[8 March 2010]
Old 97’s co-founder and bassist Murry Hammond released a solo album in 2008 called I Don’t Know Where I’m Going But I’m on My Way. He currently lives in Los Angeles with his wife, singer-songwriter Grey DeLisle, and their three-year-old son, Tex. Old 97’s will soon begin recording their eighth studio album.
1. The latest book or movie that made you cry?
Junebug. Amy Adams’s sweet old Dad reminded me alot of my sweet old Dad.
2. The fictional character most like you?
I’d like to claim George Bailey from It’s a Wonderful Life—he tries his best to be good and take on the weight put upon him, but he often falls into frustration and has to hunt for new sources of strength.
3. The greatest album, ever?
The Beatles’ Revolver. I’ve had it since I was six and my jaw still occasionally drops at “She Said She Said” and “Tomorrow Never Knows”. And the companion 45 “Rain”.
4. Star Trek or Star Wars?
I never really attached to one over the other, but probably Star Wars would tip the scale slightly for sheer imagination.
5. Your ideal brain food?
I’m a coffee drinker, but black tea sharpens me up best.
6. You’re proud of this accomplishment, but why?
Last few years I’ve done some fund-raising for a charity, something I’ve never done before. It was for a finite cause, the building of a number of small houses in a poor part of Mexico near Tijuana. I was able to see both the beginning and the very end of the project, which was very satisfying in a way I’m still chewing on. It changed me some.
7. You want to be remembered for…?
Hopefully for being a good and positive community guy.
8. Of those who’ve come before, the most inspirational are?
He’s not “real”, but definitely Johnny Appleseed. He’s the one I look to most for inspiration to keep doing the small things that eventually add up to bigger things.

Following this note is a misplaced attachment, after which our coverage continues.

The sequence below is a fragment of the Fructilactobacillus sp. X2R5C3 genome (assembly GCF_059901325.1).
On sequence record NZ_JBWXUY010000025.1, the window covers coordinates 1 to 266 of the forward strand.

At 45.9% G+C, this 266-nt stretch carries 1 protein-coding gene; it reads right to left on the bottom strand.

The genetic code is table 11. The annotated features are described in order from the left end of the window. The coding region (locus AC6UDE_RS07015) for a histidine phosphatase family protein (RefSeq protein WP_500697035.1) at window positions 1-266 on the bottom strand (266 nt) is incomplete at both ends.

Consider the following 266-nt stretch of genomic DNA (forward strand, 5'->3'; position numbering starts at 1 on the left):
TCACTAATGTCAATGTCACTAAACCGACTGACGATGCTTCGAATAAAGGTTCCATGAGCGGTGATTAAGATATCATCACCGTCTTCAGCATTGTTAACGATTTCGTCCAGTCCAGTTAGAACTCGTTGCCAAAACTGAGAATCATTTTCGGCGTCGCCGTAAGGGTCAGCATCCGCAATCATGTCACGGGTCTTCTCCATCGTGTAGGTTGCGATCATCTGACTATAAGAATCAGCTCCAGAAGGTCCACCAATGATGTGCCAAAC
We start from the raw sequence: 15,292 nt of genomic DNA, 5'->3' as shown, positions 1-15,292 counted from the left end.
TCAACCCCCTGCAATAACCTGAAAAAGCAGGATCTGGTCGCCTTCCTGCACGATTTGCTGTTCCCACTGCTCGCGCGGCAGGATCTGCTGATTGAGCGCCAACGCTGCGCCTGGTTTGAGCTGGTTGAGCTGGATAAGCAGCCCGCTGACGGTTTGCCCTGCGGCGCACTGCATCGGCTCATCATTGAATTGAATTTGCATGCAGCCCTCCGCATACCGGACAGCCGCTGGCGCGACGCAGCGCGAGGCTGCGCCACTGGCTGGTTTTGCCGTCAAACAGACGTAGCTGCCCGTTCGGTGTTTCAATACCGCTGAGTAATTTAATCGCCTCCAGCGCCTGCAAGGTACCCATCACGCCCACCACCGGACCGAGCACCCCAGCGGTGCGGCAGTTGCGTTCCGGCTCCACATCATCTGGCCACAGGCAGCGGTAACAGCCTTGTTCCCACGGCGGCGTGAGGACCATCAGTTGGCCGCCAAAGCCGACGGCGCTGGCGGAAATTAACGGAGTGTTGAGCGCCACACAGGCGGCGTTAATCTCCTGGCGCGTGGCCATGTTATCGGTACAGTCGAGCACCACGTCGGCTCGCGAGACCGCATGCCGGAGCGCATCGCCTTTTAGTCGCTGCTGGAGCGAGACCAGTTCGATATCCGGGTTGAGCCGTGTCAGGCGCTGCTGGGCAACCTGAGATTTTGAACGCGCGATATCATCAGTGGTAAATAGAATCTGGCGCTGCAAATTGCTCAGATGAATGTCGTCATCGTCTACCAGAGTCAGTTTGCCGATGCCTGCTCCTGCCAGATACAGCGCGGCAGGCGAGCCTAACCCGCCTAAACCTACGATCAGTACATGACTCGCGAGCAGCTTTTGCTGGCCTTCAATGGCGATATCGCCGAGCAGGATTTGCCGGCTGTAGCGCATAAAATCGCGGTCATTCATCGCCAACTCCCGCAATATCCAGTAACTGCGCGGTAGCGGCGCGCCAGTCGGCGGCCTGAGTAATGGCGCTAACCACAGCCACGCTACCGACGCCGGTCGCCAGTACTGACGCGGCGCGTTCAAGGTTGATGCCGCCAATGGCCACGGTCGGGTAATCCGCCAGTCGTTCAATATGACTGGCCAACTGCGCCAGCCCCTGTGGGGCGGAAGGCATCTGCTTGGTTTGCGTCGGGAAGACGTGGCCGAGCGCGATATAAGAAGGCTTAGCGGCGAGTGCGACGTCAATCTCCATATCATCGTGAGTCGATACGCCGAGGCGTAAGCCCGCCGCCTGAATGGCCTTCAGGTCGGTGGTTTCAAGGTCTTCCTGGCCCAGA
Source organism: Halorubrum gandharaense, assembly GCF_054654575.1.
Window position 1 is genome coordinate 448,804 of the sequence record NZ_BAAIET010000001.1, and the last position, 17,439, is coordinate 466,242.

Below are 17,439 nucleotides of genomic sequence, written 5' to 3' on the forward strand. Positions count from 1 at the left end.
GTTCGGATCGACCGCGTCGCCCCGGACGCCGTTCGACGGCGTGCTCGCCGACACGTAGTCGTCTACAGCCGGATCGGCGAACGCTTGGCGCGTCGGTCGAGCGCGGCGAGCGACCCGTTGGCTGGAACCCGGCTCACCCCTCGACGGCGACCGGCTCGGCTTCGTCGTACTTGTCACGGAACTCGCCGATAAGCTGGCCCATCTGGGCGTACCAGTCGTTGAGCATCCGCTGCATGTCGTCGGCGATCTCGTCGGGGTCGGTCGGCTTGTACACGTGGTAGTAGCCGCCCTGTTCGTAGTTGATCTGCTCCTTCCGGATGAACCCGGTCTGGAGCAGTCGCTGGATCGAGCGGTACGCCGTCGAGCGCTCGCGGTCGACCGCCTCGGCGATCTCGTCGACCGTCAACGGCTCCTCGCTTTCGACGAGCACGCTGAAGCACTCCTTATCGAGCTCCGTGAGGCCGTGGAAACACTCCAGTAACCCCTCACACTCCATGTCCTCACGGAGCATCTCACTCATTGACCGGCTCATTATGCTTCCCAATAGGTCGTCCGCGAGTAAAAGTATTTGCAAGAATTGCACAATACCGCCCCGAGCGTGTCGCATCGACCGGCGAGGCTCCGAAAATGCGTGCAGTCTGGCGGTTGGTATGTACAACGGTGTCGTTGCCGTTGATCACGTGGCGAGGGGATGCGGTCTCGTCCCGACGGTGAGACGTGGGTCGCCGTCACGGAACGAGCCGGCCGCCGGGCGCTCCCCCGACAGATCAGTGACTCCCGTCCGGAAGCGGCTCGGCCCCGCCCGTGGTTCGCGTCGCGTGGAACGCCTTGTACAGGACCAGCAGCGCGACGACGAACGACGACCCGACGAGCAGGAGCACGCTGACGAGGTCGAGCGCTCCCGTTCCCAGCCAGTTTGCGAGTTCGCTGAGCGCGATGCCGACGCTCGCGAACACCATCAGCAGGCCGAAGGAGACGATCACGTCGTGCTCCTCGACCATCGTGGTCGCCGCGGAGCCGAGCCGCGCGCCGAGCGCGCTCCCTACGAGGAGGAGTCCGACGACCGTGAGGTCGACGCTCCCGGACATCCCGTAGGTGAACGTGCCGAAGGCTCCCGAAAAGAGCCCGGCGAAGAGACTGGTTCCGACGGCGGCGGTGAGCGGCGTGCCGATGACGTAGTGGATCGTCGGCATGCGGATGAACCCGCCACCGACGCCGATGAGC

9. The creative masterpiece you wish bore your signature?
I wish I could say I invented ambient music. The most under-rated musical form out there.
10. Your hidden talents…?
I once owned my high school’s record for the high jump, and I can juggle four balls.
11. The best piece of advice you actually followed?
“You’re gonna have to bear up to it and take it.” A family friend of ours—an old farmer where I grew up who also was my school bus driver—told my Dad that very thing at our mother’s funeral. In his life he had lost two sons, one at 17 and one at 40, so those words carried a good bit of power from him. It helped my Dad a bunch, and it always stuck with me, too. Sometimes, even when you don’t know why, you got to simply be tough and have faith that peace will come again, just as it has before.
12. The best thing you ever bought, stole, or borrowed?
A typewriter! An old Royal manual job that worked very well. My mom taught me to type over the summer when I was 9. I learned to type, then type fast. In my teenage years that same typewriter was what I used to make a punk music fanzine. In my adult years the skill gave me typing-related jobs that enable me to support my music somewhat painlessly. Nowadays, I type probably an average of four to five hours a day working on a Texas history website I run called the Texas Transportation Archive. So, that early typewriter gave me a great deal that otherwise I wouldn’t have had, or had as easily.
13. You feel best in Armani or Levis or…?
Levis, workshirts and boots, all the way.
14. Your dinner guest at the Ritz would be?
My wife. She’s already got the outfits ready to go.
15. Time travel: where, when and why?
Since I don’t think you get to carry things through the time tunnel, I’d go to the 1920s, take a lot of pictures in Texas, hide them in a safe place, and retrieve them when I get back.
16. Stress management: hit man, spa vacation or Prozac?
I’ve done a bit of all three, but vacations by far yield the best results.
17. Essential to life: coffee, vodka, cigarettes, chocolate, or…?
18. Environ of choice: city or country, and where on the map?
19. What do you want to say to the leader of your country?
Stop playing nice.
20. Last but certainly not least, what are you working on, now?
Writing for the new 97’s is done, and I work on my website every day of the world.